What it feels like to be the last generation to remember life before the internet

Who Wins When Poor People Vote? The Answer May Surprise Bernie Sanders.

Golf club hunts mystery man who keeps shitting in the holes

Video: Jagermeister pool party guest in coma 'after liquid nitrogen reacts with chlorine' - "The victims were poisoned after staff reportedly poured nitrogen into the pool, causing a toxic cloud after the liquid reacted with the chlorine in the water"

Japanese customer service: So amazing that employees will burst out of the walls to help you

What Vietnam Taught Us About Breaking Bad Habits - "Around 20 percent of the soldiers self-identified as addicts... 95 percent of the people who were addicted in Vietnam did not become re-addicted when they returned to the United States. This flew in the face of everything everyone knew both about heroin and drug addiction generally. When addicts were treated in the U.S. and returned to their homes, relapse rates hovered around 90 percent. It didn't make sense... one big theory about why the rates of heroin relapse were so low on return to the U.S. has to do with the fact that the soldiers, after being treated for their physical addiction in Vietnam, returned to a place radically different from the environment where their addiction took hold of them... We think of ourselves as controlling our behavior, willing our actions into being, but it's not that simple."

7 Facts About Drugs and Addiction That Will Make You Question Everything You Know - "85 percent to 90 percent of people who use even heroin, crack or meth don’t become addicted.
Portugal decriminalized all drugs — and injecting drug use fell by 50 percent.
Switzerland legalized heroin for addicts over a decade ago. Nobody has ever died on an overdose there on legal heroin... Most legal heroin users choose to reduce their dose and come off the program over time, because as they find work, and no longer feel stigmatized, they want to be present in their lives again.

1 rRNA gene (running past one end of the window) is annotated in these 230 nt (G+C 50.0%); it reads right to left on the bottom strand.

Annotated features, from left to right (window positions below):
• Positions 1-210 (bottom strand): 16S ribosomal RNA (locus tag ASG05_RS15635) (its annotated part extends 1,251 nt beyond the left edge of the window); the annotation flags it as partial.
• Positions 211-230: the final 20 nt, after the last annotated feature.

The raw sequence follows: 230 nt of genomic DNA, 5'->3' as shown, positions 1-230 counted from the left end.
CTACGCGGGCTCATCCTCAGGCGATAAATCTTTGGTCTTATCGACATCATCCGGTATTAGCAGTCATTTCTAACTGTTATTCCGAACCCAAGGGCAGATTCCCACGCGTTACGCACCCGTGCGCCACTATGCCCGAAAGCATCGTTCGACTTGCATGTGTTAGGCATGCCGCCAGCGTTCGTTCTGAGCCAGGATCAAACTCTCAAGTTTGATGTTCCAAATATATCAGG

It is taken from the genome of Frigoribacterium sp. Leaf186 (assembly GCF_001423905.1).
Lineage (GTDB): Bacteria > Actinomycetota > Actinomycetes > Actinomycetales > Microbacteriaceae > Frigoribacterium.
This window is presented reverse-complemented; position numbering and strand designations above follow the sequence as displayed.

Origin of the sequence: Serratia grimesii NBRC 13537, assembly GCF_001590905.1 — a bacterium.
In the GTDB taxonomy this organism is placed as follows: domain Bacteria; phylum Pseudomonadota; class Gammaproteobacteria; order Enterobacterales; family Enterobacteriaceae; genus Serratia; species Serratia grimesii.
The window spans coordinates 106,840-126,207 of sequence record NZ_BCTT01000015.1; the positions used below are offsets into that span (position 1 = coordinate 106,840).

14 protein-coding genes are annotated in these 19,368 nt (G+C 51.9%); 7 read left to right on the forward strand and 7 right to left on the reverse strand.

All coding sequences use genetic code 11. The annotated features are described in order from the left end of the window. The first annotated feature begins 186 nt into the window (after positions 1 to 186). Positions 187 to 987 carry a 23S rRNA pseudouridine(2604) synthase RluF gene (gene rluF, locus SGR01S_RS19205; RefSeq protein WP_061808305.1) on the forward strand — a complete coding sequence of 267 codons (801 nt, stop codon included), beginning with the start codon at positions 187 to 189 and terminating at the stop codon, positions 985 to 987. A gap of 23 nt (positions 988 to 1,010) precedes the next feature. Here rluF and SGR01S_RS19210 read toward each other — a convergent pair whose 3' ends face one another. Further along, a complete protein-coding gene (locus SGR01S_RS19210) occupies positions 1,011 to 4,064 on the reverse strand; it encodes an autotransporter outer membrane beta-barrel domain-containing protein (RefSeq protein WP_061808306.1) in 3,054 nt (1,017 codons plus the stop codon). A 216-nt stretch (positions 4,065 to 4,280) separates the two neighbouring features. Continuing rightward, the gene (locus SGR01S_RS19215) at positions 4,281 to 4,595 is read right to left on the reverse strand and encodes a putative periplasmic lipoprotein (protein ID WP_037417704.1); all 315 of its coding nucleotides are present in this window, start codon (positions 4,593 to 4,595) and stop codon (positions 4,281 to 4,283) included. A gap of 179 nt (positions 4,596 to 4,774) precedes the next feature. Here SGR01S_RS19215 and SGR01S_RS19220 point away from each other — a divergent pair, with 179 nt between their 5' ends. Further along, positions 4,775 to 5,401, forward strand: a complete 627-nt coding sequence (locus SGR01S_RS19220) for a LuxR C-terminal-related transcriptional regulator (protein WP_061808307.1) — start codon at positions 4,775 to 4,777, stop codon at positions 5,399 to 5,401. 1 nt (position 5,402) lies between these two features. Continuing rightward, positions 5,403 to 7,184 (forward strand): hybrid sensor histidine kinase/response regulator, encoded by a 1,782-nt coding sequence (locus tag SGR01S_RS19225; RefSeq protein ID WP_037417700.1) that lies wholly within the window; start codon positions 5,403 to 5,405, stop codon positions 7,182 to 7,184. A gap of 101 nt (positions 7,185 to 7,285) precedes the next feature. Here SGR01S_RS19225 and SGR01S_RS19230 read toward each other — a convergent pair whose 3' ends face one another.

A Harvard Professor calculates the murder rate would fall by at least 25 percent after legalization.
Kids find it much easier to get hold of illegal drugs than legal drugs.
When people see drug reform in practice, few want to go back... When Switzerland — a really conservative country — was asked to vote on whether to reverse the legalization of heroin for addicts, 70 percent of citizens voted to keep it legal — because they had seen such remarkable results."
Voodoo Singaporean logic would be that since people change their minds about drug reform when they see it in practice, they should never be allowed to see it in practice so we can remain tough on drugs

Swiss drug policy should serve as model: experts - "Switzerland’s innovative policy of providing drug addicts with free methadone and clean needles has greatly reduced deaths while cutting crime rates and should serve as a global model... Countries whose drug policy remains focused on punishing offenders, including Russia and much of Eastern Europe and Central Asia, should learn from a Swiss strategy based on “harm reduction” that protects both users and communities, they said. Even Iran and China -- while far from espousing Switzerland’s system of direct democracy -- have copied its methadone substitution programs"

Habits: Most drug users are happy, successful people with a taste for the good life - "The young people trusted and respected their families in much the same way as their non-drug-taking contemporaries, disapproved of "out of control" behaviour by so called "problem" users or addicts, and were no more fatalistic than other teenagers. They viewed drug-taking as a vital part of everyday living and were only slightly more rebellious than other young people."

No-go zone? Here's how one of Sweden's roughest areas edged out its drug gangs - "The postal company confirms to The Local that its policy not to deliver parcels to individual addresses at Seved remains in place, although there has been talk of easing it. In the past year there have been several instances of car burnings, and the drug trade moved from the street inside the buildings to avoid surveillance cameras. In November a man in his 30s was shot dead, one of 11 fatal shootings in Malmö last year (there were three in 2015)."